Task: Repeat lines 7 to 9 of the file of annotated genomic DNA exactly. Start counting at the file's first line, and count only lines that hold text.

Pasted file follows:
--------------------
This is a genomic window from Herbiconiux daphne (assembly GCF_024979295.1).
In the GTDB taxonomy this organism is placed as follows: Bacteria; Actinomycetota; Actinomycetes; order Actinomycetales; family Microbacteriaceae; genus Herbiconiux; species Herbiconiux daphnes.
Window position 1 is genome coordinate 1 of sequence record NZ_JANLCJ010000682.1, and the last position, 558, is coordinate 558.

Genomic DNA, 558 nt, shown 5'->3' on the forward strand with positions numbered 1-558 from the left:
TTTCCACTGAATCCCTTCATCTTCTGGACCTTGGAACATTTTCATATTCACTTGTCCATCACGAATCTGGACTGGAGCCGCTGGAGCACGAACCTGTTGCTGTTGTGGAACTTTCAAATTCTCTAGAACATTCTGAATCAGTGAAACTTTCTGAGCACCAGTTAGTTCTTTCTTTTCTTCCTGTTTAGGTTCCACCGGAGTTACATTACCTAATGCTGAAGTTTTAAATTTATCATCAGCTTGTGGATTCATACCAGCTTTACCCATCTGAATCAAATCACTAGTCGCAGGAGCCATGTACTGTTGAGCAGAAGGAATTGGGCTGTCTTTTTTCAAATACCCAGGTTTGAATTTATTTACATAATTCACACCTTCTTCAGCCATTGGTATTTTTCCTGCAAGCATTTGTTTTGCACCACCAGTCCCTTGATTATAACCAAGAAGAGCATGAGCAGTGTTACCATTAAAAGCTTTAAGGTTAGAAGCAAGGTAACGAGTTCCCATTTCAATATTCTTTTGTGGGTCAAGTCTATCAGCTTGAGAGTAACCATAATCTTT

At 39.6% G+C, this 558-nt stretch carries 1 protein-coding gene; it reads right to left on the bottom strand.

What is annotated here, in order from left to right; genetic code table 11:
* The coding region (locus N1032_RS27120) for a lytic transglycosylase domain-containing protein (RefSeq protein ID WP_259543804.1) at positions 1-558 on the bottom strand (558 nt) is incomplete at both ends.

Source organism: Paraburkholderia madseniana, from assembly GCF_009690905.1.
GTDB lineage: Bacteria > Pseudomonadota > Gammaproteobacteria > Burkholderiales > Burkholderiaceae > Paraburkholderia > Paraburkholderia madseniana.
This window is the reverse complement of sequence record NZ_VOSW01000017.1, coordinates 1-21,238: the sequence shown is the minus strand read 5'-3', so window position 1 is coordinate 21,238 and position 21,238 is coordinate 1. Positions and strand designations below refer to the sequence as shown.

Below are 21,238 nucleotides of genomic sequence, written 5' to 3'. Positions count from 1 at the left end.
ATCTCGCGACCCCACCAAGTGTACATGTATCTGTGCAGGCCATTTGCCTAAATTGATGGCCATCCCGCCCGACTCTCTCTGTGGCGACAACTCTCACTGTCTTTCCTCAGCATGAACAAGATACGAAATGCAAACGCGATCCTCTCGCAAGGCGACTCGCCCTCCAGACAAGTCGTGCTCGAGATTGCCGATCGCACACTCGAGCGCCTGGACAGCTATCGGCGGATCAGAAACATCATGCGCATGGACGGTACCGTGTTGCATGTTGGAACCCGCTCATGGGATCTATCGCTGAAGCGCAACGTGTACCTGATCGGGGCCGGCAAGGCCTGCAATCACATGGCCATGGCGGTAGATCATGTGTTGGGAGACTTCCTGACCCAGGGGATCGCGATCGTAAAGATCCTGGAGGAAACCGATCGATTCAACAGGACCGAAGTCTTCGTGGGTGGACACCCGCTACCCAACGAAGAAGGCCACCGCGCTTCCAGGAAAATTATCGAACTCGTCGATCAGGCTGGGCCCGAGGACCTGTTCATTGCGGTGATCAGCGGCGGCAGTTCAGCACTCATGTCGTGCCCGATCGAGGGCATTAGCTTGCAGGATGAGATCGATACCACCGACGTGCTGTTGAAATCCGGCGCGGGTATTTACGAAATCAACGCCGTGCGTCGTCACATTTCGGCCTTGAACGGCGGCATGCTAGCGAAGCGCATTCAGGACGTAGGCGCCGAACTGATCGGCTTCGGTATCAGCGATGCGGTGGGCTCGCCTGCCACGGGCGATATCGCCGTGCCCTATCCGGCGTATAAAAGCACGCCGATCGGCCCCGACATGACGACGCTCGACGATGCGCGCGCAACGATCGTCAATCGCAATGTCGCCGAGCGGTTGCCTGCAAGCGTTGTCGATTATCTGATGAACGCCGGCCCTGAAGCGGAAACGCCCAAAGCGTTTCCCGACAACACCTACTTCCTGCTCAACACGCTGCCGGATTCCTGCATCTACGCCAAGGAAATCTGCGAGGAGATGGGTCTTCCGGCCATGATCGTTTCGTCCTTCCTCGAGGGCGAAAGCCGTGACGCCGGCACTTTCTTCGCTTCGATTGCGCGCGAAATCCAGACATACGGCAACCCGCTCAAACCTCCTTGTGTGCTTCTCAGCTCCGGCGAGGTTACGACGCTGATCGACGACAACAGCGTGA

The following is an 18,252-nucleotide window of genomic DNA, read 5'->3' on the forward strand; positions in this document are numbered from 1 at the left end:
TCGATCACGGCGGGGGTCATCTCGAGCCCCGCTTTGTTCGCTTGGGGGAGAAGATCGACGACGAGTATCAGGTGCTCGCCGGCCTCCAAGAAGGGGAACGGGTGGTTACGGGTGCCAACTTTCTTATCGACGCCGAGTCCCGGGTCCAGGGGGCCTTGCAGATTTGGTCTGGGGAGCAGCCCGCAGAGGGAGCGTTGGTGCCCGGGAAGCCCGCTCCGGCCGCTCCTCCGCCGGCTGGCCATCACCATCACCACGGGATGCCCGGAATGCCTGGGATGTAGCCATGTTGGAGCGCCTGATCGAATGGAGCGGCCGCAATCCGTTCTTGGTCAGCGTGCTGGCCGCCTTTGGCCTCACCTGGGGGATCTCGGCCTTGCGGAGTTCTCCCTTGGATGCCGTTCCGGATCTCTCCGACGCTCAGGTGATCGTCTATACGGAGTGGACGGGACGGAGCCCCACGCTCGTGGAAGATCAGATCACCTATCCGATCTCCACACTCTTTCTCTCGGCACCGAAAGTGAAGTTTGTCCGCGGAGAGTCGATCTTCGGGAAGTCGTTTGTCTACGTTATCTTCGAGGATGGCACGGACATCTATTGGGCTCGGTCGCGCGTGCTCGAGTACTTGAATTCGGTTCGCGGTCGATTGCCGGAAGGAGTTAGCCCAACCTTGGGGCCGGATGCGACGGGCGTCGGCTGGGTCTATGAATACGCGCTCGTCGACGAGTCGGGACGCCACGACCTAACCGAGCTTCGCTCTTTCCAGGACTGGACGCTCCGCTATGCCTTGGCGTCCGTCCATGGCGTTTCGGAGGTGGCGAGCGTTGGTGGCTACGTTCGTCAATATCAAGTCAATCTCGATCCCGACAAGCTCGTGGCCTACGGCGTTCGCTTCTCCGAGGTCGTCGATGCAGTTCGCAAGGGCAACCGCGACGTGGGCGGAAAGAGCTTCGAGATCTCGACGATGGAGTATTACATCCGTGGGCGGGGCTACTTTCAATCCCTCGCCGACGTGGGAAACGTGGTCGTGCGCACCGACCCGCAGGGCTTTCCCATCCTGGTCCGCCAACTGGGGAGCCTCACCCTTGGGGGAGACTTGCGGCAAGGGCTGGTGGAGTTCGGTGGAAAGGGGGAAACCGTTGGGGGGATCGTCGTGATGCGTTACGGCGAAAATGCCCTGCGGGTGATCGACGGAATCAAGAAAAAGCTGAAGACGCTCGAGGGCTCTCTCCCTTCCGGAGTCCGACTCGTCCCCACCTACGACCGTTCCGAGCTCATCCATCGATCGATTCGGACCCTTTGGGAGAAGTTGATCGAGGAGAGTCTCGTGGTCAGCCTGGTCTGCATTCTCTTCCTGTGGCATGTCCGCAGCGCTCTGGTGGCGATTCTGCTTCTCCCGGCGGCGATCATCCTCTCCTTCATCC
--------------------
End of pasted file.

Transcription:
What is annotated here, in order from left to right; genetic code table 11:
* The coding region (locus N1032_RS27120) for a lytic transglycosylase domain-containing protein (RefSeq protein ID WP_259543804.1) at positions 1-558 on the bottom strand (558 nt) is incomplete at both ends.

Source organism: Paraburkholderia madseniana, from assembly GCF_009690905.1.